International issues

By Tolley in association with Robert Langston of Saffery Champness

The following Corporation Tax guidance note by Tolley in association with Robert Langston of Saffery Champness provides comprehensive and up to date tax information covering:

  • International issues
  • Cross-border claims and elections
  • Branch exemption
  • Corporate interest restriction ― periods after 1 April 2017
  • Worldwide debt cap
  • Late payment of interest
  • Withholding taxes
  • Overseas tax issues
  • Controlled foreign companies
  • Transfer pricing
  • Profit fragmentation
  • Country by country reporting

This guidance note outlines the international tax issues a company should consider in advance of its year end.

Cross-border claims and elections

Certain UK tax reliefs are restricted to transactions between UK group companies; this is arguably contrary to EU law. A group should consider if any (protective) claims or elections should be made in respect of transactions with non-UK group companies.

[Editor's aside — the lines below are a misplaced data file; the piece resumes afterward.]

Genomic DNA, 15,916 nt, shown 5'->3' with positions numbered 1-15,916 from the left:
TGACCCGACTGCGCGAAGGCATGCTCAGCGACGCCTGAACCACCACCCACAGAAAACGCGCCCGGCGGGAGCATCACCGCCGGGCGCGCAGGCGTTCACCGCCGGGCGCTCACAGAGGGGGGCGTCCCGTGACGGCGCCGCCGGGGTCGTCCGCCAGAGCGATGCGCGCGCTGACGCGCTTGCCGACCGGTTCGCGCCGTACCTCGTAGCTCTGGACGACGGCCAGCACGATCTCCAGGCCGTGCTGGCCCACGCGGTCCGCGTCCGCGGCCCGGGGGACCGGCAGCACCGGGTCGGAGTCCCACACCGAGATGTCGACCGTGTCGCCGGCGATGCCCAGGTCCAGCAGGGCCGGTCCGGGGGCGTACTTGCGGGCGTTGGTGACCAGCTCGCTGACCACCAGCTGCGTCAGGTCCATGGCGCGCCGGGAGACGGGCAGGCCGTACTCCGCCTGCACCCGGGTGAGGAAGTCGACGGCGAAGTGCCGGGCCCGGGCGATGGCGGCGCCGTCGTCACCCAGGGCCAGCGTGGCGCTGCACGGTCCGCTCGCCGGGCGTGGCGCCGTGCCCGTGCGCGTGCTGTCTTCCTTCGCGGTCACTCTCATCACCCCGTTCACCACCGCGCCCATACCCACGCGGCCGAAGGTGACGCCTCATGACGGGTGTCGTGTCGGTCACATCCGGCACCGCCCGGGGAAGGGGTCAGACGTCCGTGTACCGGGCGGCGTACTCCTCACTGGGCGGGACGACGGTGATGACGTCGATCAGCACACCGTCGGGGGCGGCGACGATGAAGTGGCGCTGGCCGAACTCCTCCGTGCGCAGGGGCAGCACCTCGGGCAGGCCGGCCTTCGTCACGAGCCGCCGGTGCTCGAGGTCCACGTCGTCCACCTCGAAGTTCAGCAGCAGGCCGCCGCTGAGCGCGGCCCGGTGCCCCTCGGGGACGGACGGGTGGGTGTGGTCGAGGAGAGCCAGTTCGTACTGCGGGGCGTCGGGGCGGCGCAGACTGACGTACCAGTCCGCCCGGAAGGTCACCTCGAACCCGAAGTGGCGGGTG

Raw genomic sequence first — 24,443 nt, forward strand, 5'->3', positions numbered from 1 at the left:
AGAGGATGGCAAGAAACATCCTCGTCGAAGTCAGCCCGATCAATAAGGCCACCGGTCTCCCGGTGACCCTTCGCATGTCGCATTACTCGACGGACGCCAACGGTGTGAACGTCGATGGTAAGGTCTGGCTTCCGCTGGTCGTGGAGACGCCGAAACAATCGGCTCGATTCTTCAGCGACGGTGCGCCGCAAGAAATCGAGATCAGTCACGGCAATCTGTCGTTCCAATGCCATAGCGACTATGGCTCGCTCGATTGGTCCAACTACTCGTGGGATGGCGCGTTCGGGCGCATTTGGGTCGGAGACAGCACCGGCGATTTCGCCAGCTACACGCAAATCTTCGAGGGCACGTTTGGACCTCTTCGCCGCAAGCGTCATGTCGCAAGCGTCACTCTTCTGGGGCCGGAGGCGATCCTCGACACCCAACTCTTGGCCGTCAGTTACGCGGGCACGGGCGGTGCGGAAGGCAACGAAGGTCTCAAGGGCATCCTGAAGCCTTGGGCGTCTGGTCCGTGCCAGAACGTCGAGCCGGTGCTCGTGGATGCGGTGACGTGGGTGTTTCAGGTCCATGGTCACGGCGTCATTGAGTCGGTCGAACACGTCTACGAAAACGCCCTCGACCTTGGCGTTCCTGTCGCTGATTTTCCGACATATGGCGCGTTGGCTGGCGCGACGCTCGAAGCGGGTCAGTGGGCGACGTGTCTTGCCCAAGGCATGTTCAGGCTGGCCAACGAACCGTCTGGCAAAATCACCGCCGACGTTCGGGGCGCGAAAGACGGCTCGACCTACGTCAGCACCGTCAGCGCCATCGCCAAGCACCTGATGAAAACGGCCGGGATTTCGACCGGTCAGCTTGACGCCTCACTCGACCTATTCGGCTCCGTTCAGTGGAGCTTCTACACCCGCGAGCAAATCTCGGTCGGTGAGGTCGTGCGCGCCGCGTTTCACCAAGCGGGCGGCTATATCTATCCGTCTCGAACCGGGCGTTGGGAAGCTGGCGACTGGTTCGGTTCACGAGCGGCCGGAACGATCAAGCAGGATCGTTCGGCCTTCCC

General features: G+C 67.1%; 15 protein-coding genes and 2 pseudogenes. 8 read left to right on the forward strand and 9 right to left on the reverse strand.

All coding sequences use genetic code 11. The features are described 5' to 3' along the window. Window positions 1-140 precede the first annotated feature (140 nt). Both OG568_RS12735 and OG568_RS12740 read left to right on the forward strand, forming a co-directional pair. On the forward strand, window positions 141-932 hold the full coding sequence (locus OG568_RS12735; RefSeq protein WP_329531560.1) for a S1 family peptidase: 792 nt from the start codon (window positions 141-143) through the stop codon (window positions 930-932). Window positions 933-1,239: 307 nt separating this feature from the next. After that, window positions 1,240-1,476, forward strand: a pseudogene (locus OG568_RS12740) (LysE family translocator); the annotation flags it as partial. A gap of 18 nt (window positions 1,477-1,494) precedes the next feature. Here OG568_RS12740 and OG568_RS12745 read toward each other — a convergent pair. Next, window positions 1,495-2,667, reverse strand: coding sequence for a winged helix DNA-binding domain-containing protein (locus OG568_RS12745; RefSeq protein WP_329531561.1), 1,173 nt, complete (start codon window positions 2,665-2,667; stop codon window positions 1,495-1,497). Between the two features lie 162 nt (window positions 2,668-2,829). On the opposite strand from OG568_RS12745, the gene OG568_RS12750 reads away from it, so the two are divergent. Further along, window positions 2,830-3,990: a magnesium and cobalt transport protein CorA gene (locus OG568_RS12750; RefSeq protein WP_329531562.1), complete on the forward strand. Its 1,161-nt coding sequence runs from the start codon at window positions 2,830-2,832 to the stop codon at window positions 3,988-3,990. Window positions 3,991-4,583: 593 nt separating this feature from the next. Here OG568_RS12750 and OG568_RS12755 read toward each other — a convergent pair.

These may include:

  • claims for group relief for losses of overseas group companies
  • no gain / no loss treatment for transfers of assets between group companies
  • deferral of any exit charge which arises when a company ceases to be resident in the UK ― see the Outbound migration guidance note for further details on exit charges
Branch exemption

A company can elect for its foreign branches to be exempt from corporation tax. In addition, the losses of exempt branches are not available to set against other profits.

This election is irrevocable and applies to all the foreign branches of a company.

The election must be made before the start of the first accounting period to which it will apply. See INTM281020 for details on the required form and information for the election.

The benefit of an election will depend on:

  • whether losses may arise in the future in the company’s foreign branches
  • the rate of overseas tax which is paid on the profits of the foreign branches

If significant losses are anticipated, then a branch exemption election may not be beneficial as these losses would not be available to set against UK profits of the company.

If the overseas

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